U.S. consumers and businesses likely increased spending in November, a possible sign that the economy began gaining strength at the end of last year, according to recent forecasts from economists.

Household purchases rose 0.5% after a 0.4% increase in October, according to a median estimate of 62 economists surveyed by Bloomberg News ahead of late December figures from the U.S. Commerce Department. Fewer firings and rising incomes boosted consumer confidence, see story, making it more likely spending, which accounts for about 70% of the economy, will keep improving.

At the same time, factories began ramping up production as gains in exports reinforce growing demand from U.S. companies, pointing to a more balanced and sustained recovery. The consumer spending report also showed incomes rose 0.2% last month after increasing 0.5% in October, according to the survey median.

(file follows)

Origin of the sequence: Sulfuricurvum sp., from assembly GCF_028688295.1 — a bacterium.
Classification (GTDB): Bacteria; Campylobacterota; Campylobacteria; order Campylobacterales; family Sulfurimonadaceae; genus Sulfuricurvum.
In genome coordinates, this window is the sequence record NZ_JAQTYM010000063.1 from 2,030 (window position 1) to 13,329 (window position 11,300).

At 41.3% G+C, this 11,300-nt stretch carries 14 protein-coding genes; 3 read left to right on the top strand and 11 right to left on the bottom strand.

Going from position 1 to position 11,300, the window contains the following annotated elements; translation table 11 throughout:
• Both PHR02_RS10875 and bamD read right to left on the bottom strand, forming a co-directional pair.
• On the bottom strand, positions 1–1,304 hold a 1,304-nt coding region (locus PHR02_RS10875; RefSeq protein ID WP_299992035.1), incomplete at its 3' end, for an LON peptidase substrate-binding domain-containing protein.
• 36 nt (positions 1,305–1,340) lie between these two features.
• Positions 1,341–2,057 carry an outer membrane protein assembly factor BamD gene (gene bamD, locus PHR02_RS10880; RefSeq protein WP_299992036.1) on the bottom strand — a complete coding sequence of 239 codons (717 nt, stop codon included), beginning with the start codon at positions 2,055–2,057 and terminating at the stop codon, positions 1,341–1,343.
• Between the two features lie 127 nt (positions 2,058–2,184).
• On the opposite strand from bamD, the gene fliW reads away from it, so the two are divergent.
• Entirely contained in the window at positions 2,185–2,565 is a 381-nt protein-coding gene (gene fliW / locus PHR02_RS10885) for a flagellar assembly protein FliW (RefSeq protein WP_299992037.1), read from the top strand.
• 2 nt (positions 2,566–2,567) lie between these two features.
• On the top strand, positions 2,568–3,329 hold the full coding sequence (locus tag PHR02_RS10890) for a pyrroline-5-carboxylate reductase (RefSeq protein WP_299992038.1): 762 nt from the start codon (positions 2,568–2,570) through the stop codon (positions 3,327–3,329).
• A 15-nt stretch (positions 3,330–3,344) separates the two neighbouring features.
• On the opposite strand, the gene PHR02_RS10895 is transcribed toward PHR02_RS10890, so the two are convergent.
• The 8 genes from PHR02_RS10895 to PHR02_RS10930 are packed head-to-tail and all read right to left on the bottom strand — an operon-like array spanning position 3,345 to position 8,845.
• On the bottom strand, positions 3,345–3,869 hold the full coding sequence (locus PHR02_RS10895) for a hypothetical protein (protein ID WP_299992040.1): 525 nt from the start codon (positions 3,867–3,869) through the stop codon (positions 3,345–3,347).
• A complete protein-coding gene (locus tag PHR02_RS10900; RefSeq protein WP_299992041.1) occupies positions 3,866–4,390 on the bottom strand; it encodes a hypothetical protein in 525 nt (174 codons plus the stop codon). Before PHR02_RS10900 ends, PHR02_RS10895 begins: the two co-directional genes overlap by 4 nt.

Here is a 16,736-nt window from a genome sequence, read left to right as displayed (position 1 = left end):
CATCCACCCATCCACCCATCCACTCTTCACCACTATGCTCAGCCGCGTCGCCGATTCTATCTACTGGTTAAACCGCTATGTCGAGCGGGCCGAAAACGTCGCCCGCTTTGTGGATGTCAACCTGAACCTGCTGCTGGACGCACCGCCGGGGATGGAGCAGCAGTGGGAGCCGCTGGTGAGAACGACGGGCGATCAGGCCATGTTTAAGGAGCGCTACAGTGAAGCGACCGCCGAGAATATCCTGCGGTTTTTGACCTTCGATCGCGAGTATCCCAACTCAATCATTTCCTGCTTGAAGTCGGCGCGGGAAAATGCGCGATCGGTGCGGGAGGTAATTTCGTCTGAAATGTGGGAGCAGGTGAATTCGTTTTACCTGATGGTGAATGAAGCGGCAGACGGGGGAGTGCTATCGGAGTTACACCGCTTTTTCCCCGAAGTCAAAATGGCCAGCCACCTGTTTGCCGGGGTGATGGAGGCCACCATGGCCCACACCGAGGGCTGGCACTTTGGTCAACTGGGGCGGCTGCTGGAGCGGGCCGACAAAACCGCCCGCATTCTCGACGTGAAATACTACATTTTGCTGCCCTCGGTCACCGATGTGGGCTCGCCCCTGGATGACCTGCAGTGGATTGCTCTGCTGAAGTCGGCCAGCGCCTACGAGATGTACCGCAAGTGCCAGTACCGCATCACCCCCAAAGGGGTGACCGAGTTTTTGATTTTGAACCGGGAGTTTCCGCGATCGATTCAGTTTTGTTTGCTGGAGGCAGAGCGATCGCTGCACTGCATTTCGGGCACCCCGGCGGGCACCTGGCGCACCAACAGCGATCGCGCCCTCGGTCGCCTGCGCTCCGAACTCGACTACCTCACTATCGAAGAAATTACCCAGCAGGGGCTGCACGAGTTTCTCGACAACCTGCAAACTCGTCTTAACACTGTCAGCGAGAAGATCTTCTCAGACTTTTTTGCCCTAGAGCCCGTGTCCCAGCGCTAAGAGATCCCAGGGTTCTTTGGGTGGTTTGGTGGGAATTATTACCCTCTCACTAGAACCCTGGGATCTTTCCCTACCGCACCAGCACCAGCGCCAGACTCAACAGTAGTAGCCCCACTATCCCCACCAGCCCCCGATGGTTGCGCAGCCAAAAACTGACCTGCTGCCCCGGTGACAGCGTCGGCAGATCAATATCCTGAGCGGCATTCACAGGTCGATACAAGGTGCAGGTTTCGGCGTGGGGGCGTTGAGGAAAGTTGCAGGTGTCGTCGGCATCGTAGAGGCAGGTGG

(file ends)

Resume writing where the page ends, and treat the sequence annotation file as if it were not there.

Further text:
Elsewhere, sales of new and existing homes increased to a combined 5.05 million annual rate in November from 4.71 million the prior month, according to economists surveyed. Purchases averaged a 5.7 million pace in the first six months of the year when the tax break was in effect, and then slumped to 4.12 million in July, the weakest since comparable records began in 1999.

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